The object pictured above is the so-called Jasper Cup, or Bowl, a highlight of the treasury of the Athonite Monastery of Vatopedi. What follow below are the opinions, expressed forty years apart, of two tolerably knowledgeable British aesthetes, Robert Byron and John Julius Norwich.
Byron first: “In the whole collection one object stands alone. This is the cup bestowed on the monastery by Manuel Cantacuzenos, son of the Emperor of that name, who was despot of Mistra from 1349 to 1380. Standing about 10 inches high, it consists of a broad bowl of transparent, gold-flecked jasper, yellow, dark green, and red, which is mounted on a thick octagonal stalk of silver-gilt. From a bulge in the centre of this, two rhythmic tapering dragons spring off at a tangent, until, taking an acute-angled turn, they come to rest upon the metal rim, wings folded, heads supported by little pair of clutching claws”. (The Station, 1928)
And then Norwich: “For the truth is that the treasures of Athos, though nearly always interesting and often beautiful, are rarely in themselves sublime. One or two, admittedly, catch at the breath; … several others fascinate for their associations, like the monumentally hideous jasper receptacle presented to Vatopedi by Manuel Cantacuzene, son of John VI, with its dire warning of what, five hundred years later, was to be described as art nouveau by a deluded posterity”. (Mount Athos, 1966)
Personally, I can see where Norwich is coming from. The proportions of the bowl and its base are worryingly out of balance with each other, and there is something about the whole thing which tends to set one’s teeth on edge. Maybe after a while it set the Despot’s teeth on edge, too, so that he ended up banishing it to the skevofilakion of Vatopedi.
Earlier this summer the Hellenic Literary & Historical Archive, more familiarly known as ELIA from its Greek initials, released researcher Alkis Xanthakis’ Directory of Greek & Foreign Photographers in Greece, 1839-1960 in CD format. This extremely useful tool has entries for many if not most of the photographers known to have worked in Greece during the period specified, with the emphasis necessarily on native photographers; inevitably, the entries for some of the more obscure practitioners can be on the sparse side. Each entry includes (where known) basic information such as date of birth and death, nationality and place and period of principal activity; a brief biography; and one or more examples of the photographer’s work. The information is available in English and Spanish as well as Greek.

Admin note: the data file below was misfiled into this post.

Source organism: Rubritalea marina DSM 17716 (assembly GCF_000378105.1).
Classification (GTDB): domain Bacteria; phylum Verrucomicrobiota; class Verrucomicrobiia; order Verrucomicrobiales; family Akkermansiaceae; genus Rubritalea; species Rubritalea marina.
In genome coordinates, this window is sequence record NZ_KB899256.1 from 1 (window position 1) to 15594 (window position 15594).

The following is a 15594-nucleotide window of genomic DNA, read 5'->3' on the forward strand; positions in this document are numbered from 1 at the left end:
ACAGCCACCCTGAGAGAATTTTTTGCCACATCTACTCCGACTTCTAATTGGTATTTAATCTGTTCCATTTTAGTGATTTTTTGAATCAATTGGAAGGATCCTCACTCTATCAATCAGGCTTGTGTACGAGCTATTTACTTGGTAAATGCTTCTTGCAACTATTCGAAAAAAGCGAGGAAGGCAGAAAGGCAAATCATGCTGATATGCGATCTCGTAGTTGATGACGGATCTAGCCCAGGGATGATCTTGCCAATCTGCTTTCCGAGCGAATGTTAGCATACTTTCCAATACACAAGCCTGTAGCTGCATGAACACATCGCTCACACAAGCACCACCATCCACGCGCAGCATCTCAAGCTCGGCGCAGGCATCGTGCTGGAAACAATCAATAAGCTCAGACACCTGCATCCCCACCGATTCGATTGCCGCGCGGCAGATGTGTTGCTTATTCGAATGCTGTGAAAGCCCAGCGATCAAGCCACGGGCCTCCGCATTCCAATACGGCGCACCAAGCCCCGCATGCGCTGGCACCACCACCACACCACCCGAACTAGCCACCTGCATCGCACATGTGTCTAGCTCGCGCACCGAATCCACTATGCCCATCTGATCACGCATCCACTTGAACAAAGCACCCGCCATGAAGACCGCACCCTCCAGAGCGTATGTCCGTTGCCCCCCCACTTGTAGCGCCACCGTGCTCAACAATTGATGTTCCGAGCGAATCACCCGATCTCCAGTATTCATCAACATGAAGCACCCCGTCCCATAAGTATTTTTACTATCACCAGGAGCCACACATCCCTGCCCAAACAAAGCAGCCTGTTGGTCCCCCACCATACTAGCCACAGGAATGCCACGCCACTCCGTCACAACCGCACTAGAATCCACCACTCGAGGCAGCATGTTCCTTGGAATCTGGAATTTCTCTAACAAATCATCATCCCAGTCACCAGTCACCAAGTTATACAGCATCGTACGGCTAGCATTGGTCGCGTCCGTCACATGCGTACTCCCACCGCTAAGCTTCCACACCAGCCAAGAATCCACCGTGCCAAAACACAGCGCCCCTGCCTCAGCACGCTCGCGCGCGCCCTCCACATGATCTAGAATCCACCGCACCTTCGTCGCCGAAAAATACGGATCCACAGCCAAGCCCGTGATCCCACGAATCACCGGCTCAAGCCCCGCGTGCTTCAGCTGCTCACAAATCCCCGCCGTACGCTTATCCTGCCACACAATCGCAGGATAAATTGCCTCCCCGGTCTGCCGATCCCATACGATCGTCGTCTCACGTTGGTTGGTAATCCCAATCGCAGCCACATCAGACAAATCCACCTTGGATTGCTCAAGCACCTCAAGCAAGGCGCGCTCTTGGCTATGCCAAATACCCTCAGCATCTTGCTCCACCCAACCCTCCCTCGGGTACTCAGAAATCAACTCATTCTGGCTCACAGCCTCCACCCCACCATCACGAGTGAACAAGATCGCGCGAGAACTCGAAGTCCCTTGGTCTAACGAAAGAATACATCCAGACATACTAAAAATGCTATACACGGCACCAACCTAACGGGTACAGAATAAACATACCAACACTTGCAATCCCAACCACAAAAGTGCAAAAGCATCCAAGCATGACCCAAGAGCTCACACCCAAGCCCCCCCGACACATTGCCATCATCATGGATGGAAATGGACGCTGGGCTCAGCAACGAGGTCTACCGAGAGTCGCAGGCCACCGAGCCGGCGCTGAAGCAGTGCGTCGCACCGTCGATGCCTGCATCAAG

The photographers can be consulted alphabetically by surname, by date, by nationality and by location; the latter is particularly useful, given that many professionals in the 19th and early 20th centuries tended to confine their activities to a single town or geographical area, often extremely restricted. Unfortunately, the Windows-only CD has no true search function, so that one has to wade through what are in effect very short menu pages to find something (96 of them, in the case of surnames beginning with ‘P’). In general, this otherwise highly commendable effort is rather let down by a very inflexible and old-fashioned digital execution; for example, whilst actually occupying a relatively small screen area, it refuses to run in windowed mode, thereby making it impossible to switch between it and other applications – a major limitation in what is a research tool rather an entertainment CD.
The entire database will eventually be available online. In the meantime, ELIA has very courteously announced that copies of the CD can be obtained free of charge by personal application either from the Archive or from the National Bank of Greece’s Cultural Institute, both in Athens. Researchers abroad should write to the Photography Archive at ELIA, Agiou Andreou 5, Athens 10556.